the highest executive officer of the nation, not only of his office, but virtually of his life and character at the same time, since it would deprive both of all value to an honorable man. The solemn farce maintained on the part of most of the managers of persistent refusal to address the Court of Impeachment during the trial in that language of courtesy due to the humblest municipal tribunal received fitting rebuke at the hands of Mr. Stevens of Pennsylvania, one of the managers, whose hatred of shams was only equalled by his love of decency, when he began his final argument in the case thus: “Mr. Chief Justice, may it please the court,” — thus yielding ererything upon this point which could fairly have been demanded, going even beyond the formal address of the counsel for the accused, who contented themselves with “Mr. Chief Justice and Senators," while the other managers persistently declined to address the court as such, or its head as Chief Justice.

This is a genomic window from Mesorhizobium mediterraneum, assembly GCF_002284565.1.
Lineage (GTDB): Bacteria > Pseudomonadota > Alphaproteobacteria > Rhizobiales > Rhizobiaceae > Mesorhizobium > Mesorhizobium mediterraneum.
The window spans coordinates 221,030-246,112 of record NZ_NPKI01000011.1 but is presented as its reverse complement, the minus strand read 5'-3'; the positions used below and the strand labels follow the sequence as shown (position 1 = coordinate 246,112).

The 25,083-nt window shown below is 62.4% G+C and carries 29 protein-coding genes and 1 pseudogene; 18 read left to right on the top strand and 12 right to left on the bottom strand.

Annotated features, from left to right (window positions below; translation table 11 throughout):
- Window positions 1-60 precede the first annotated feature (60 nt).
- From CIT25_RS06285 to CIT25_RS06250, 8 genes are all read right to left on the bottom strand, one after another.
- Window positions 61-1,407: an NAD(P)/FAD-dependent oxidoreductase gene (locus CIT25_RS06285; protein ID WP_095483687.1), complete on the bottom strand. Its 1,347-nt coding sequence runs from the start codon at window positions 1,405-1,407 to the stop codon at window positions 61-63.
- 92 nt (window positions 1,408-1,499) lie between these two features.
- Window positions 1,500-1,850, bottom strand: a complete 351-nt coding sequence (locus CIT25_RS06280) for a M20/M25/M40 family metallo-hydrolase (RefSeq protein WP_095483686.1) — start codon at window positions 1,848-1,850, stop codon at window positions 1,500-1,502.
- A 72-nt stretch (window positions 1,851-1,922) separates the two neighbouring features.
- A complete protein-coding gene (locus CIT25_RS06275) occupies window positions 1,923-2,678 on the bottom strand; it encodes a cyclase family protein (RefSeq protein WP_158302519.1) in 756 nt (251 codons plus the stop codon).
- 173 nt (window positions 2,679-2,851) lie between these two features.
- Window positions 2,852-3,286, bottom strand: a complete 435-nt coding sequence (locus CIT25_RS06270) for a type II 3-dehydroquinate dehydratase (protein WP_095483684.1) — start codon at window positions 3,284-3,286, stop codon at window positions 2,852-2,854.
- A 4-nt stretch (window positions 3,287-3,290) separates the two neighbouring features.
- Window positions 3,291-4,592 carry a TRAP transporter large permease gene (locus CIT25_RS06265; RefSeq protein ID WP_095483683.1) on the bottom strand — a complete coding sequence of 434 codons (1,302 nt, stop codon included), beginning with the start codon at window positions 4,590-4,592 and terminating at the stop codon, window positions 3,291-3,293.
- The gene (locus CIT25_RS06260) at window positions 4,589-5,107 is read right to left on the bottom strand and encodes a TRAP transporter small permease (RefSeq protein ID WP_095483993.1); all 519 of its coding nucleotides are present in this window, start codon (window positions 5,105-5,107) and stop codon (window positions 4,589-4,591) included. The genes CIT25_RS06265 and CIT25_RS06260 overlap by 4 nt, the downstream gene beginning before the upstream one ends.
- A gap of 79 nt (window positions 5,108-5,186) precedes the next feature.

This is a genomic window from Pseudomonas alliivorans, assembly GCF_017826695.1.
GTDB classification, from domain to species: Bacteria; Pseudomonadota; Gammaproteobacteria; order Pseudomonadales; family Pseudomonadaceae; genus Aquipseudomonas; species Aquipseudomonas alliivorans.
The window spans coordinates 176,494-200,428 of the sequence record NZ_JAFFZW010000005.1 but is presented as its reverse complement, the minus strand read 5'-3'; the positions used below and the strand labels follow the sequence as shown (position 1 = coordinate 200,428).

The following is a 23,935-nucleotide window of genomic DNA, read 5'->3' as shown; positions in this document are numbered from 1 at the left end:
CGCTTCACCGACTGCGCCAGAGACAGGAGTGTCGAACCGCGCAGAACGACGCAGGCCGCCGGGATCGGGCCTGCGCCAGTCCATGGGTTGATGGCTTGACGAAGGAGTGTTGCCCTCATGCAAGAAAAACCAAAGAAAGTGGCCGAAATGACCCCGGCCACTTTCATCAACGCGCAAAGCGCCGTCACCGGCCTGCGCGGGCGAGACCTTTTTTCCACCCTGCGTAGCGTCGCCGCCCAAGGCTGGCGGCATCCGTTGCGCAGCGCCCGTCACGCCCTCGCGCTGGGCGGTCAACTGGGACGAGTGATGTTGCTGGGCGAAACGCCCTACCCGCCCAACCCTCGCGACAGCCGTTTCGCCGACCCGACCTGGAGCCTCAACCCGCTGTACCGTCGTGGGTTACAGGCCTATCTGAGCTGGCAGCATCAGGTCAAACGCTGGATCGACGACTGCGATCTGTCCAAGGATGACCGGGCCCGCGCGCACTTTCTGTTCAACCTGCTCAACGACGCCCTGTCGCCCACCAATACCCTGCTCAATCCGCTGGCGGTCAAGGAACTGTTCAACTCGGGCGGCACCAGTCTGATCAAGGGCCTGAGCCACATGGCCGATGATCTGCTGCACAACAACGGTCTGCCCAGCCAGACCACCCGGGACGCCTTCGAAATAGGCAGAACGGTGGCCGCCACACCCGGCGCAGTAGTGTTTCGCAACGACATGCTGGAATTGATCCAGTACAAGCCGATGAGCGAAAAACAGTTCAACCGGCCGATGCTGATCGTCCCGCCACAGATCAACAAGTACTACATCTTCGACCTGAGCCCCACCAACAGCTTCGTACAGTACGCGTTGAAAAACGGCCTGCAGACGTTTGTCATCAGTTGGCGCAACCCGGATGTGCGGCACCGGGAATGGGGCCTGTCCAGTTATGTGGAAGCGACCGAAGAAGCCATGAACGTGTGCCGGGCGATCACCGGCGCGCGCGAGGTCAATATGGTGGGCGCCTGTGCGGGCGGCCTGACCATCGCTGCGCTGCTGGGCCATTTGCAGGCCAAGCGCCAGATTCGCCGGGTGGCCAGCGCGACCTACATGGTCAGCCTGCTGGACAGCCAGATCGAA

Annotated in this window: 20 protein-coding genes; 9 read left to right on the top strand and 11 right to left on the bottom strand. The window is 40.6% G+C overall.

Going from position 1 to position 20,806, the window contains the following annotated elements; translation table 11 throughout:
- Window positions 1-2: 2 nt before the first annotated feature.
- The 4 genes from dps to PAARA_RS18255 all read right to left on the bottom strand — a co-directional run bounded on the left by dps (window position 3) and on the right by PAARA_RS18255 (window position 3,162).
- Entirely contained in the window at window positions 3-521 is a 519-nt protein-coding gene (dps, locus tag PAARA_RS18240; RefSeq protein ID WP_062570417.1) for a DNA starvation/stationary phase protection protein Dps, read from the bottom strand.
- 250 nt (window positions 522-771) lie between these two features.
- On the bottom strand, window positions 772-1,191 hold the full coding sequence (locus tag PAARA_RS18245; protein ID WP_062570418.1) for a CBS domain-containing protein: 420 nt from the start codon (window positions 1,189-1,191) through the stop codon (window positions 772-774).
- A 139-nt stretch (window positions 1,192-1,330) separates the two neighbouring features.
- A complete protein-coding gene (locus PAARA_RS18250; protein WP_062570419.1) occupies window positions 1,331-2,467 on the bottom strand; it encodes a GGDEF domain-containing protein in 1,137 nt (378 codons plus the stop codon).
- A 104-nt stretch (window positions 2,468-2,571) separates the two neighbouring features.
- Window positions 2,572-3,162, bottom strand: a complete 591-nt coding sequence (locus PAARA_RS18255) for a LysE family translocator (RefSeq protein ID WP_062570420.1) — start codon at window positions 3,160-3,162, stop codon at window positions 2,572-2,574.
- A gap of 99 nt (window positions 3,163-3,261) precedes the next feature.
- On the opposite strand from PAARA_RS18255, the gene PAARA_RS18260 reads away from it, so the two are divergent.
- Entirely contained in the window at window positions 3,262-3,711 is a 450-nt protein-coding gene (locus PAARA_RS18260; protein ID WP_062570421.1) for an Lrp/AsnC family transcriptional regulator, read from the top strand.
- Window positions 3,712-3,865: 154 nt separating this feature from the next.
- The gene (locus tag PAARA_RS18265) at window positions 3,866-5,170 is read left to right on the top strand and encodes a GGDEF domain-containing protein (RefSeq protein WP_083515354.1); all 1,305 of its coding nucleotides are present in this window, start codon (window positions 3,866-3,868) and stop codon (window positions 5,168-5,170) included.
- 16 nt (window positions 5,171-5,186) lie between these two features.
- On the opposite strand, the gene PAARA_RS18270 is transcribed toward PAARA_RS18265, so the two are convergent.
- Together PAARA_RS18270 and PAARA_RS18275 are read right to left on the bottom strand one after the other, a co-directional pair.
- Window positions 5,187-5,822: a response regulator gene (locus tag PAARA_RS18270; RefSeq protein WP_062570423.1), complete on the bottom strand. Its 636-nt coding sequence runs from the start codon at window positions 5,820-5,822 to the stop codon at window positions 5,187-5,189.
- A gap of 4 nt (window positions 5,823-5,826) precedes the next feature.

We have thus made a brief, and we fear, somewhat imperfect record of the leading incidents in the public life and conduct as well as an estimate of the true character of one of the great and good men of the Republic. Few, if any, others have been called to the discharge of the duties of so many of the high places in office, both State and national, and no one, we believe, ever evinced the same degree of superiority and eminence in all the places of public trust to which he was called in such various and almost incompatible qualifications.
ISAAC F. REDFIELD.
ART. V.-1. Report to the Legislature of Massachusetts of the
Commissioners appointed to inquire into the Expediency of revising and amending the Laws relating to Taxation and ex
emption therefrom. Boston, January, 1875. 2. Report of the Treasurer and Auditor of Virginia to the House
of Delegates on the Subject of Taxation, together with the Draft